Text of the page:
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Common Considerations in Defining Baselines for Industrial SEM Projects

Created 2/20/2014 by Todd Amundson
Updated 4/1/2014 by BIll Harris
107 views • 2 comments
This is a third whitepaper writen by NW SEM Energy Tracking Savings Protocol team members.  Case studies are presented within to illustrate common issues faced by industrial energy baseline model developers and trade-offs associated with different solutions.  These case studies were written during the latter half of 2013, and finalized in January 2014.
Posted By: Todd Amundson 02/20/14 on 10:24 AM (Pacific Time)
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Comments (2)
Todd Amundson on 02/20/14 on 10:24 AM (Pacific Time)
The NW SEM ETSP team values your feedback on this whitepaper.  What are baseline energy modeling challenges that you face, and did this paper address any of them?
BIll Harris on 04/01/14 on 10:38 AM (Pacific Time)
Thanks for asking, Todd.  I skimmed the paper, and I have three quick  comments from my experience.

First, I've had some success using mixture models to describe, model, and predict building usage based on 15-minute data.  Distributions of 15-minute power measurements (or, more accurately, short-term integrated power draws) I've seen often look like mixture data--chillers cycle on and off, lighting systems get turned on in the daytime and off and night, ...--and ignoring that makes the analysis harder to conceptualize, at least for me.  That's the biggest point of the three for me.

Mixture models tend to make the estimation of non-production periods rather automatic, too, as they can identify building operating schedules and highlight anomalous building operating states.  Instead of asking for operating schedules as inputs to a regression, I can ask for their intended operating schedules to see if they align with reality as shown by the modeled data.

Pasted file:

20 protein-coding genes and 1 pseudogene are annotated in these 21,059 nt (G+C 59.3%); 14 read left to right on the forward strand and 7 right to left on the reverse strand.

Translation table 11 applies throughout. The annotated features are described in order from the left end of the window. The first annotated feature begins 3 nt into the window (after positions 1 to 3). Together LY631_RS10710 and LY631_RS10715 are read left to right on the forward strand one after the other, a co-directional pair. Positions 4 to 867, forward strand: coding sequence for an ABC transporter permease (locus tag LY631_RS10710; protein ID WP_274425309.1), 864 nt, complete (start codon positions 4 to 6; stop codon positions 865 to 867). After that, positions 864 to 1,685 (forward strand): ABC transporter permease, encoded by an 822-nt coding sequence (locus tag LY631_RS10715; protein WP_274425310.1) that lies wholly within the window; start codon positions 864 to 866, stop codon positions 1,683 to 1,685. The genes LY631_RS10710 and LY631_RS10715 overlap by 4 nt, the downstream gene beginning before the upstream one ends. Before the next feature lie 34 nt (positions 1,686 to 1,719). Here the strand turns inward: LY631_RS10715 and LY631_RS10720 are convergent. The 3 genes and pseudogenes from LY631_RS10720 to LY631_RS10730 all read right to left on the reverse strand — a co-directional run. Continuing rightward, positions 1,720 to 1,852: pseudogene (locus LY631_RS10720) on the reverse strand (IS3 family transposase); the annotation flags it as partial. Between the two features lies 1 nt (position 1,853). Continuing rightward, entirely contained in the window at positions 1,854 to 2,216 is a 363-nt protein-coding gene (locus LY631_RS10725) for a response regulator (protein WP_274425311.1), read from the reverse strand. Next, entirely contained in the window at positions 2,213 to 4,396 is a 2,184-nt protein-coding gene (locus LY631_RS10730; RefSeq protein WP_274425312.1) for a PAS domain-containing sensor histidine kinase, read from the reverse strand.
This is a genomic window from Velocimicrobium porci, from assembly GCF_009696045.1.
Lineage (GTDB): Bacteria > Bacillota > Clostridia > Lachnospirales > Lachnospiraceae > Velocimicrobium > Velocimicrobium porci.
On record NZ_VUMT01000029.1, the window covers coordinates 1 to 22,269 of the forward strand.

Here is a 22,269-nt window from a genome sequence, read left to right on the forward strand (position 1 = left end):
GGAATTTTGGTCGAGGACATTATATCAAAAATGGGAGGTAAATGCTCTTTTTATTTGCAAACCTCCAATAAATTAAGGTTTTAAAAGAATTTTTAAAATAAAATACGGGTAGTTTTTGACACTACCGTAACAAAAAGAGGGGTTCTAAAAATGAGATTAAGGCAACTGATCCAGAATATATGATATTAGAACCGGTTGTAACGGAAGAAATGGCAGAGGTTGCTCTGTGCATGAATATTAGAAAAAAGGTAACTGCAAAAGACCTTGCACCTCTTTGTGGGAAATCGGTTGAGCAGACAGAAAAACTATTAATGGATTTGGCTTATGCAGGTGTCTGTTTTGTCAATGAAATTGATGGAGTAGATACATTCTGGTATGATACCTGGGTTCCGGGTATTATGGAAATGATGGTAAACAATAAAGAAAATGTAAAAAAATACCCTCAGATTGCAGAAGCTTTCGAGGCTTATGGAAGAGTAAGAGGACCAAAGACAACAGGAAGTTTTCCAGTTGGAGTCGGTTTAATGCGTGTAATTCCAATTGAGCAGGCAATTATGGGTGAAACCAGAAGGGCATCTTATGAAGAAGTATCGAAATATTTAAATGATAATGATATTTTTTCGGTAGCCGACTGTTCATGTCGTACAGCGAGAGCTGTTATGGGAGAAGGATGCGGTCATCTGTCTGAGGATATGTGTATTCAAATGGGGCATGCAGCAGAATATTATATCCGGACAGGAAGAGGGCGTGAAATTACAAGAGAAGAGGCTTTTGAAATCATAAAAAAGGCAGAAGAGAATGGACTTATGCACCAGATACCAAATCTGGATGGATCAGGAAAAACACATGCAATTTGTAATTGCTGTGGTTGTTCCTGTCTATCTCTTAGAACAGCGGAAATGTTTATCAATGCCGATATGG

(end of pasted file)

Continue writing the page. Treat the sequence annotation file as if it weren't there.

I've used (mostly) mixtools but also Stan to fit site-meter data.  Mixtools is particularly quick and easy to use.

Second, I'm not convinced that one needs complete samples of cycles of primary and secondary energy drivers including weather, although I do agree that one needs (or at least really wants) samples over the whole range of predictor variables.  Based on my experience so far, a model can be used to develop quite suitable statistical performance with pretty small sets of data, and that's easily testable.  My goal has been to estimate the distribution of time spent in each mixture component and the distribution of power readings in each component.  In some cases, assuming a lognormal power distribution in each component has helped reduce uncertainty.

Then common statistical simulation using the time-series of predictor variables can give the distribution of the adjusted baseline or whatever other measure you want.

Incidentally, ASHRAE 1404-RP is exploring how short a time series can be used to estimate energy consumption, and they seem to be settling in on a number far shorter than a year, the last I checked.

Third, using weekly data, as you note,  may well bypass the issue of autocorrelation with ease at the expense of giving up insights interval data and mixture modeling can provide.  I've experimented with addressing autocorrelation directly using  a hidden Markov modeling approach using depmixS4 or  a state-space approach using MCSim or deSolve and its friends, but I've not used them on real projects yet.

Incidentally,  I'm not stuck just on mixture models.  I've modeled usage at one site where a generalized additive model seemed better suited to detecting and evaluating the contribution of a change to an economizer control system.

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